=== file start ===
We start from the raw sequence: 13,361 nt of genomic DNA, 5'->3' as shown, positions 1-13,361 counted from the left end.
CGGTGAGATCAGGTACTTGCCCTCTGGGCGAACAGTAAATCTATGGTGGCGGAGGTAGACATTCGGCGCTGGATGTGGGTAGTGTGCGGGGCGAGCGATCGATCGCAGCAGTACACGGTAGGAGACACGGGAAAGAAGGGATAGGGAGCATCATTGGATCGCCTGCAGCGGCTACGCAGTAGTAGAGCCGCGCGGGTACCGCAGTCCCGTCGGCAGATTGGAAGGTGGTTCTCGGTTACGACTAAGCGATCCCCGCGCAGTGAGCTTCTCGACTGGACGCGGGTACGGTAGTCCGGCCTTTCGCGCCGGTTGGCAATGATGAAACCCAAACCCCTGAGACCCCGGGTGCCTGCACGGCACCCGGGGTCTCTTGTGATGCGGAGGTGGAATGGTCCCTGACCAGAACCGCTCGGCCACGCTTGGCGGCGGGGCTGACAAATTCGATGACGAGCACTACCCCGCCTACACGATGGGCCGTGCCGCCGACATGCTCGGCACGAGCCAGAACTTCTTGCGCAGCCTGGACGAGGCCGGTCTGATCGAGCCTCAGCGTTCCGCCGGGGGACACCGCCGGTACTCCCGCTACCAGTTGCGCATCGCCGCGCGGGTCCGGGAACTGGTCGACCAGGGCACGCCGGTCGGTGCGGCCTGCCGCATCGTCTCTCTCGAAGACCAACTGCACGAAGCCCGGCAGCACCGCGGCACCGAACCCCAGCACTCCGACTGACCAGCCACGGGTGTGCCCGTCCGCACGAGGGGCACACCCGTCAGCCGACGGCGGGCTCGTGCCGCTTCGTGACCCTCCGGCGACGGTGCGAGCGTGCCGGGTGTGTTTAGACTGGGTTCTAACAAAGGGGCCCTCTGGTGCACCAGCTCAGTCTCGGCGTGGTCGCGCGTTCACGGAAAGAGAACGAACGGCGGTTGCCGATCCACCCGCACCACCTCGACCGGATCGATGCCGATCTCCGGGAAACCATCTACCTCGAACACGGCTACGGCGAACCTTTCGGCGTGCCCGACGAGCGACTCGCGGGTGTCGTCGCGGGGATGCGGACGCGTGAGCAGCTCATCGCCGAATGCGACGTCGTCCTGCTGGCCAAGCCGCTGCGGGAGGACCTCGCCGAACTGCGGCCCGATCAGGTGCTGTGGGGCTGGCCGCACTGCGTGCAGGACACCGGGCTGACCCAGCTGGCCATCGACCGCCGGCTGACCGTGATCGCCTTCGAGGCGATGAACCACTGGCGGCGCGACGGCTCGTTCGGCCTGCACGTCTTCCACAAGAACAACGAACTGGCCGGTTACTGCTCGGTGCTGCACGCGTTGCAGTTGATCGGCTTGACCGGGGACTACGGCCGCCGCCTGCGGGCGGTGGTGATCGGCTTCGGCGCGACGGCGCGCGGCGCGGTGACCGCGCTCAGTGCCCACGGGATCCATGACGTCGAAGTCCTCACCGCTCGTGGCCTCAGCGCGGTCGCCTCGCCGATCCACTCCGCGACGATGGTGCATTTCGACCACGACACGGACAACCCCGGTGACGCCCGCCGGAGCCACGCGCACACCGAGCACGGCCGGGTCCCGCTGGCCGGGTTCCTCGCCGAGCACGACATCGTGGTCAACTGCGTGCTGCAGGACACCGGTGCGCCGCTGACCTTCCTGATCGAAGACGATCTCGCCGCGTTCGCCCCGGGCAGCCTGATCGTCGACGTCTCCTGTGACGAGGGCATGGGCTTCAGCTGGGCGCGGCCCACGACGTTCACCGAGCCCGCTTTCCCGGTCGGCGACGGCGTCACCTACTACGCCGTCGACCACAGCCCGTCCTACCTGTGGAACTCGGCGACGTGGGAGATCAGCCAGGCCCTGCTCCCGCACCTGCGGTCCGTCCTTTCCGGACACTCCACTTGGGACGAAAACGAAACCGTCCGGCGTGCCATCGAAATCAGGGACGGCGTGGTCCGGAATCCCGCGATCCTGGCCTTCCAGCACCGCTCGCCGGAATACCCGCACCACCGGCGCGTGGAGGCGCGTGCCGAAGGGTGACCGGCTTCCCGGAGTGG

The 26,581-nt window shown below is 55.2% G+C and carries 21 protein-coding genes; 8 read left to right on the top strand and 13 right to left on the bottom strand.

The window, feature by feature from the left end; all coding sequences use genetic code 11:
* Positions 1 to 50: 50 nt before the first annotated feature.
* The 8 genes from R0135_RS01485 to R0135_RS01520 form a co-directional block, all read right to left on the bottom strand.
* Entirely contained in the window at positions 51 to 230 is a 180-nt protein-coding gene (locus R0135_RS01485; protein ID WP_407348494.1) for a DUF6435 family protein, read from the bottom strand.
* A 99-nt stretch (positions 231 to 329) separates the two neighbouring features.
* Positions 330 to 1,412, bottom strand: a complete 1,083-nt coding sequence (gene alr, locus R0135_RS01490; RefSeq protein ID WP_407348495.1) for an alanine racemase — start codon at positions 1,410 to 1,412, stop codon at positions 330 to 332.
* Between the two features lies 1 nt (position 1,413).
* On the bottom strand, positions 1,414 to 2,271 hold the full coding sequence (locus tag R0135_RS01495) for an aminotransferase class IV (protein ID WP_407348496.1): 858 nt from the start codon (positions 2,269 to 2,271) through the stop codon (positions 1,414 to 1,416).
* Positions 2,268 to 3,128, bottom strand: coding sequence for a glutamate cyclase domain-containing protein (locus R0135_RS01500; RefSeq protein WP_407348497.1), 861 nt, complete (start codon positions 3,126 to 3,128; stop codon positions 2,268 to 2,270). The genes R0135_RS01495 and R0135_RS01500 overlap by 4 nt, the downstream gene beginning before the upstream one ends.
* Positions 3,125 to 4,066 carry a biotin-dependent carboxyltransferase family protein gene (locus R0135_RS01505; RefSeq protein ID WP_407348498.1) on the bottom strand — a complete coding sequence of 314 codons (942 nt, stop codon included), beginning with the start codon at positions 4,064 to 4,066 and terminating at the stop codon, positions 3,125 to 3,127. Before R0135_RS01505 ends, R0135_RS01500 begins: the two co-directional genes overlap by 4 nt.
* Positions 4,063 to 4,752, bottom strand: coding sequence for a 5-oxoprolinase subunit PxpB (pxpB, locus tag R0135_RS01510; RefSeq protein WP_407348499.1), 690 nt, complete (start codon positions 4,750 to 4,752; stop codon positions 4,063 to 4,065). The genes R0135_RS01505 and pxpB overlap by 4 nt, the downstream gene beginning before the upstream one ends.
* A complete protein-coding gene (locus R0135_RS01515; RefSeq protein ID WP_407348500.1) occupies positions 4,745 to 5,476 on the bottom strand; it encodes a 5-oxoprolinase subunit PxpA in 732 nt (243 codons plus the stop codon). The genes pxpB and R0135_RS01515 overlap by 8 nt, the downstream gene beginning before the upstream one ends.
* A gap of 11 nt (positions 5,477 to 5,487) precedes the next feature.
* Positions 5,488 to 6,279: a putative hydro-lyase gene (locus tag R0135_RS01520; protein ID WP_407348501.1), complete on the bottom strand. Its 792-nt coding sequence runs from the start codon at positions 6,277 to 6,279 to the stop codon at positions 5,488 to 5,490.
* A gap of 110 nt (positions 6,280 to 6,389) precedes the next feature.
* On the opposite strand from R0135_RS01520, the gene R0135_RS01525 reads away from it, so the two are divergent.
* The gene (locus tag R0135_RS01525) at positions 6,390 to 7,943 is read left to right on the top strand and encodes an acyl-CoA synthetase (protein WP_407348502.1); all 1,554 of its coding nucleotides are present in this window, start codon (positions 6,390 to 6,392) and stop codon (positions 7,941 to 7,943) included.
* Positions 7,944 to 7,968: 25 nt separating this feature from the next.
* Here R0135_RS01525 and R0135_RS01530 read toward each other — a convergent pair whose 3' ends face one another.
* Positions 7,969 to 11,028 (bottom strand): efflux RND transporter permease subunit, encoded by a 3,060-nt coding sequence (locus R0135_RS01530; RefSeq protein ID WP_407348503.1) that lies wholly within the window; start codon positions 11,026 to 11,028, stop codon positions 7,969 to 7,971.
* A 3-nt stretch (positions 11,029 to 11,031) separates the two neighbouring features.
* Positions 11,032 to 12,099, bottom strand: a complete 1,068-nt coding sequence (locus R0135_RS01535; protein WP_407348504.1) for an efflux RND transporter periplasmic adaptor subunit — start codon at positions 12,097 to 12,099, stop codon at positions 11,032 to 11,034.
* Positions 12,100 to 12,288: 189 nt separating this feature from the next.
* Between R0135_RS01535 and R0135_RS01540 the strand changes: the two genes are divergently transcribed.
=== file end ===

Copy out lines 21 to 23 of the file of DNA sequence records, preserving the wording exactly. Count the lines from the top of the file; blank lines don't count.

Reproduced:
* Positions 7,944 to 7,968: 25 nt separating this feature from the next.
* Here R0135_RS01525 and R0135_RS01530 read toward each other — a convergent pair whose 3' ends face one another.
* Positions 7,969 to 11,028 (bottom strand): efflux RND transporter permease subunit, encoded by a 3,060-nt coding sequence (locus R0135_RS01530; RefSeq protein ID WP_407348503.1) that lies wholly within the window; start codon positions 11,026 to 11,028, stop codon positions 7,969 to 7,971.